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MORGANTOWN, W.Va. (AP) — Bobcats are solitary and elusive animals, which makes them difficult to observe in the wild, West Virginia University researchers say.
A WVU research team evaluating the state's bobcat population needed a solution to the problem. They found one in DNA.
Researchers plan to collect DNA samples from bobcats across the state and use the genetic information to assess the population's size and health, WVU said in a news release.
“We are using ‘DNA fingerprints’ to not only estimate the population size, but to determine differences in abundance and distribution in the various regions of the state, and identify potential barriers to gene flow, the population's ability to move throughout the state,” Jim Anderson, a professor with WVU's Davis College of Agriculture, Natural Resources and Design, said in the release.
The findings will help the West Virginia Division of Natural Resources determine whether the bobcat trapping season should be reduced or expanded, and whether the annual three-bobcat trapping limit should be increased or reduced, Anderson said.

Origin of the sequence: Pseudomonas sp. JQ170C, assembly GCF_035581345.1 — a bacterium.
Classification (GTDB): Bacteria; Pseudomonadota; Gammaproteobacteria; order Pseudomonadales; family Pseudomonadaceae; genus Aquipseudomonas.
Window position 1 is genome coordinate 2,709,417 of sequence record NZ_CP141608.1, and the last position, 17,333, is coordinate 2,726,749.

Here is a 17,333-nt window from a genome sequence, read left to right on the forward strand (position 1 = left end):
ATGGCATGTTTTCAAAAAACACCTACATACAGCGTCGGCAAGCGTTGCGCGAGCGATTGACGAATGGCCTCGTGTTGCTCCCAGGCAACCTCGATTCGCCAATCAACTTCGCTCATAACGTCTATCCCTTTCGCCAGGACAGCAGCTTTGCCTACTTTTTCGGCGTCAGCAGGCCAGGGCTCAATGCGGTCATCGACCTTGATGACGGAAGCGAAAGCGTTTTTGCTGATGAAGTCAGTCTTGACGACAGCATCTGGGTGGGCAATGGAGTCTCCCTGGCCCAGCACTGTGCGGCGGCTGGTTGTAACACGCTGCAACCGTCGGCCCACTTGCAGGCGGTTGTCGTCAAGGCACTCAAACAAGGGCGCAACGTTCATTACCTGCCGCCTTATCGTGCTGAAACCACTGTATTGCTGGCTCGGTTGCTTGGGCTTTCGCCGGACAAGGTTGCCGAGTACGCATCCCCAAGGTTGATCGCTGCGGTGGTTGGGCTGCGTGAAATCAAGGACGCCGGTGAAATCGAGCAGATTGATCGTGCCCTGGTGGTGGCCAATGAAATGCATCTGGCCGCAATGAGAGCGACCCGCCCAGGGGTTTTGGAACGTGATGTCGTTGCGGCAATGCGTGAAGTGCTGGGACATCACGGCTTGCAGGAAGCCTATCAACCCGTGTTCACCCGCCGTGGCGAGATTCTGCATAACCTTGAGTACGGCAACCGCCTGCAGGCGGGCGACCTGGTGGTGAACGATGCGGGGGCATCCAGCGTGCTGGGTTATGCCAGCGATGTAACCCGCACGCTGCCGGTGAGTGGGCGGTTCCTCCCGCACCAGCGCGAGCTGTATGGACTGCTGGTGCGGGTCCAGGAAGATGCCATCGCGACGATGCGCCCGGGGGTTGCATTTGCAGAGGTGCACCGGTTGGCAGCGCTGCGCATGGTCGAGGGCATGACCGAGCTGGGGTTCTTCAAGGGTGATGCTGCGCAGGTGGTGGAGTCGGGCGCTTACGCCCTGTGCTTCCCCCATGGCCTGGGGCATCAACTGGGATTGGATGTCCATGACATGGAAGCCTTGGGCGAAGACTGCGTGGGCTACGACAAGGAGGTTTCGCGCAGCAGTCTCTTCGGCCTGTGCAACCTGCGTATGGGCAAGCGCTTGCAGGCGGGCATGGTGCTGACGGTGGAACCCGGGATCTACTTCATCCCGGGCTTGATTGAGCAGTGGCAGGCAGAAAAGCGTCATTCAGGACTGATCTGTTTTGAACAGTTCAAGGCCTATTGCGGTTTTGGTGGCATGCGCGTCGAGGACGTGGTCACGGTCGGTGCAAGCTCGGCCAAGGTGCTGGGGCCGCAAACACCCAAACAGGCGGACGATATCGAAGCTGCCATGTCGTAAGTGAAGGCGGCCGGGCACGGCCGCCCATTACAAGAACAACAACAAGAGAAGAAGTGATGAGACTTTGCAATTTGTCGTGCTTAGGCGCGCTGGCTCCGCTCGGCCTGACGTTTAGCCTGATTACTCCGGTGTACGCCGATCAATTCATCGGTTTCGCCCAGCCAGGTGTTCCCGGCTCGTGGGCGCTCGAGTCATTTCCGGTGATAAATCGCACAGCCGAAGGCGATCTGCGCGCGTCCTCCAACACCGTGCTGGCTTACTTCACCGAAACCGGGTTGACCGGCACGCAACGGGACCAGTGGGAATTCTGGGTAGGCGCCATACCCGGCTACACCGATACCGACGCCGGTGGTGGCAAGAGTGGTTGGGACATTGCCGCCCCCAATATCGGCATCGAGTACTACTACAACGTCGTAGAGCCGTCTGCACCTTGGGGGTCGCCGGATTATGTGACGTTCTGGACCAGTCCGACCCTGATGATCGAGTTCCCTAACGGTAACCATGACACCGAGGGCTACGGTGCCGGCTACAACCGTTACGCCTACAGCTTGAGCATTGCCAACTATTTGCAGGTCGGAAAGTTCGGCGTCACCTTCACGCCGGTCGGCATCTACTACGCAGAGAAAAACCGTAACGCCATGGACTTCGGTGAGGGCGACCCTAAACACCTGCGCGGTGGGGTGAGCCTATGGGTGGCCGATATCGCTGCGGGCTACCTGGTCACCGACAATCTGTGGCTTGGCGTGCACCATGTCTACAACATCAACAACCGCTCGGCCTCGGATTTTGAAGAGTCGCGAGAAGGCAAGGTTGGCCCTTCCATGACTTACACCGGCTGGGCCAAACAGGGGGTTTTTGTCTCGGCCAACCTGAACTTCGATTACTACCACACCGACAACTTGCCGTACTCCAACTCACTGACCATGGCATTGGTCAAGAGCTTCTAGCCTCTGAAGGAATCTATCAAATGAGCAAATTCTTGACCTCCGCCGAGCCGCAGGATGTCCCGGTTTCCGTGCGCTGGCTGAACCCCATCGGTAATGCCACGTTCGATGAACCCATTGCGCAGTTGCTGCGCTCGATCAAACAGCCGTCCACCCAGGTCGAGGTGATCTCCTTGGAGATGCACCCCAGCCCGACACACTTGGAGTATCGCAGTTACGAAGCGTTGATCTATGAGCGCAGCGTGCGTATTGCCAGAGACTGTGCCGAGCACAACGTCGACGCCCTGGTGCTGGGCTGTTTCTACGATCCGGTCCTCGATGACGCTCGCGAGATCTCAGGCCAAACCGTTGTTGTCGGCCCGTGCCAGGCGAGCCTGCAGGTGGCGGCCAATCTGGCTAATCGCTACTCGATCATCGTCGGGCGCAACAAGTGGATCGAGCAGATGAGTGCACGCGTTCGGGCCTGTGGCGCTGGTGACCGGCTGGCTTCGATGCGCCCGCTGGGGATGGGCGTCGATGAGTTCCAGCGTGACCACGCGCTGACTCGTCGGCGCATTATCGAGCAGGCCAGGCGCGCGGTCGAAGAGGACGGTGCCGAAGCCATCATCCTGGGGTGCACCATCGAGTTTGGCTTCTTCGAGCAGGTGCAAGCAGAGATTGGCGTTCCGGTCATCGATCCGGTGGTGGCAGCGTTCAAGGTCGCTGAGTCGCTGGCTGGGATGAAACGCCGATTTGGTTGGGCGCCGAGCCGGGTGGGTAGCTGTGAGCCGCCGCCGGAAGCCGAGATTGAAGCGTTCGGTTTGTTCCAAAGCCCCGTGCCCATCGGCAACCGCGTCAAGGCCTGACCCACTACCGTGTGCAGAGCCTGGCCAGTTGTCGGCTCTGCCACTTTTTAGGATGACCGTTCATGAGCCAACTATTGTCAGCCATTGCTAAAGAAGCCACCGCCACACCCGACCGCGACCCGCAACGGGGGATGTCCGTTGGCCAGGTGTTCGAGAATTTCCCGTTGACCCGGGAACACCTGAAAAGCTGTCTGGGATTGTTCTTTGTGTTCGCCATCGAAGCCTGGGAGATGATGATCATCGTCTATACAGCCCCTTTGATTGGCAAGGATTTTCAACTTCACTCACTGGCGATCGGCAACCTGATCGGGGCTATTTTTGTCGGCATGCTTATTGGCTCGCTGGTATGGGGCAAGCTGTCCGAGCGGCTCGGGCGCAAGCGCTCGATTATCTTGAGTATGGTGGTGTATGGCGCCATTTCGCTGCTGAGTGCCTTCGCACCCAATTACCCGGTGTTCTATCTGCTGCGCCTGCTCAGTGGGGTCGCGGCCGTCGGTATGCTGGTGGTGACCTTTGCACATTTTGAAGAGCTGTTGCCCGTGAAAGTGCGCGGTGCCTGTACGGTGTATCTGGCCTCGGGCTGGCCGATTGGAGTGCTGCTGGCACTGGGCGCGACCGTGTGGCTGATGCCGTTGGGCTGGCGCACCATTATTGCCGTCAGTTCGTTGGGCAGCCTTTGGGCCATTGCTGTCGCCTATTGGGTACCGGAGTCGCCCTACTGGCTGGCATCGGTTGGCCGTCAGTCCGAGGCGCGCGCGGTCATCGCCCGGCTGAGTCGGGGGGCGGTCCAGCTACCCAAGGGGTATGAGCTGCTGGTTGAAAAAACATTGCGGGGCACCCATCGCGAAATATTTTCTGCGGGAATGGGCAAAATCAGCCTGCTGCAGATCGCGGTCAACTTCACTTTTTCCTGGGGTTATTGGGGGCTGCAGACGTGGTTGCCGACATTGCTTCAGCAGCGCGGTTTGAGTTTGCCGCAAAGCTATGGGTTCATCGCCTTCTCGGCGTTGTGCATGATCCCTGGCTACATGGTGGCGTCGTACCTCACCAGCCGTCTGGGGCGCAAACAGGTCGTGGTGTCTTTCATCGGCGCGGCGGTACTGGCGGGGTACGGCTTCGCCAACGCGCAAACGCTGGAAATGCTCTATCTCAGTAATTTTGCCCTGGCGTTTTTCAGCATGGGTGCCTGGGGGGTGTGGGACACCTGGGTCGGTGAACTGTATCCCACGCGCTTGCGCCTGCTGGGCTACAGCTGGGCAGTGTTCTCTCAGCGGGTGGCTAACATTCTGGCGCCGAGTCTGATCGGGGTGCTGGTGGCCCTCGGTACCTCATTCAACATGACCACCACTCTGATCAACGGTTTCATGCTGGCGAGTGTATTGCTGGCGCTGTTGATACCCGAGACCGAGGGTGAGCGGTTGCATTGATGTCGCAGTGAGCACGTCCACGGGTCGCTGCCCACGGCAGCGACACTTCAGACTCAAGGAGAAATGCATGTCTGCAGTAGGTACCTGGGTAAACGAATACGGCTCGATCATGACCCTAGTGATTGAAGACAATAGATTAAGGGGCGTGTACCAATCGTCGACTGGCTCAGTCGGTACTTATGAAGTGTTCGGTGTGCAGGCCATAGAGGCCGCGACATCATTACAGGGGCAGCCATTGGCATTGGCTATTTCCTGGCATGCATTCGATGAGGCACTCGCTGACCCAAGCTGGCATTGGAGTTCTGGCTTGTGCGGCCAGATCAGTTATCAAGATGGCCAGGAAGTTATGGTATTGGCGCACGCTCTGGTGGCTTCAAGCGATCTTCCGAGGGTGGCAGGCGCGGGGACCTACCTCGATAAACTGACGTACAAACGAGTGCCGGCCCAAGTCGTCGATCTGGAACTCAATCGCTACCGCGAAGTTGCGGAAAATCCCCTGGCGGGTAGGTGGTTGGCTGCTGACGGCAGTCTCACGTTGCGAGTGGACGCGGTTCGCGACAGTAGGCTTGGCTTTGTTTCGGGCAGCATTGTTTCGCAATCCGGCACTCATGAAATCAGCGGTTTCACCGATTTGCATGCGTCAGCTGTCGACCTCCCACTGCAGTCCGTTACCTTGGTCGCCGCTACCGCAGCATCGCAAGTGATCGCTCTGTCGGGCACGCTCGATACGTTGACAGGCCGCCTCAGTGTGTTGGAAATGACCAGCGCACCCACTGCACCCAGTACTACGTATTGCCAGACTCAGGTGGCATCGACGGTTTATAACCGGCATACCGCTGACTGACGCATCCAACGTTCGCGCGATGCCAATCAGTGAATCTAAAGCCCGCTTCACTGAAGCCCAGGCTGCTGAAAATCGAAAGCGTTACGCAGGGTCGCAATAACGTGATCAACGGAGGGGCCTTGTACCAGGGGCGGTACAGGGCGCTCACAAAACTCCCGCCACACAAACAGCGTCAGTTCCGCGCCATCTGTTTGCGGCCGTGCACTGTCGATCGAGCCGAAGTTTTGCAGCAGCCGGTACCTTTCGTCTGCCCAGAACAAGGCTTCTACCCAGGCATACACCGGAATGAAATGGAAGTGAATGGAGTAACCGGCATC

Samples of bobcat DNA will be collected by devices called hair-snares, which attract animals and obtain hair samples as the animals step over or walk by them. Dozens of these devices will be deployed across the state, in the same areas, for two years. Samples collected each year then will be compared to estimate the overall population's size, the university said.
“The genetic fingerprints constructed for population measure can also provide information on bobcat movements throughout the state,” Thomas Rounsville, a wildlife graduate student participating in the project, said in the release.
“These DNA fingerprints may have types unique to a particular region of West Virginia. A bobcat from Morgantown may look genetically different than one from Huntington. If the bobcats in Weston have DNA fingerprints that look like a combination of the two, then there have to be bobcats moving between the two areas.”
Analysis of the DNA samples will be combined with other data to develop an assessment of the population and its overall health. The other data, age, diet and reproductive, will be collected from carcasses provided by hunters.
The Division of Natural Resources awarded a $270,000 grant for the study.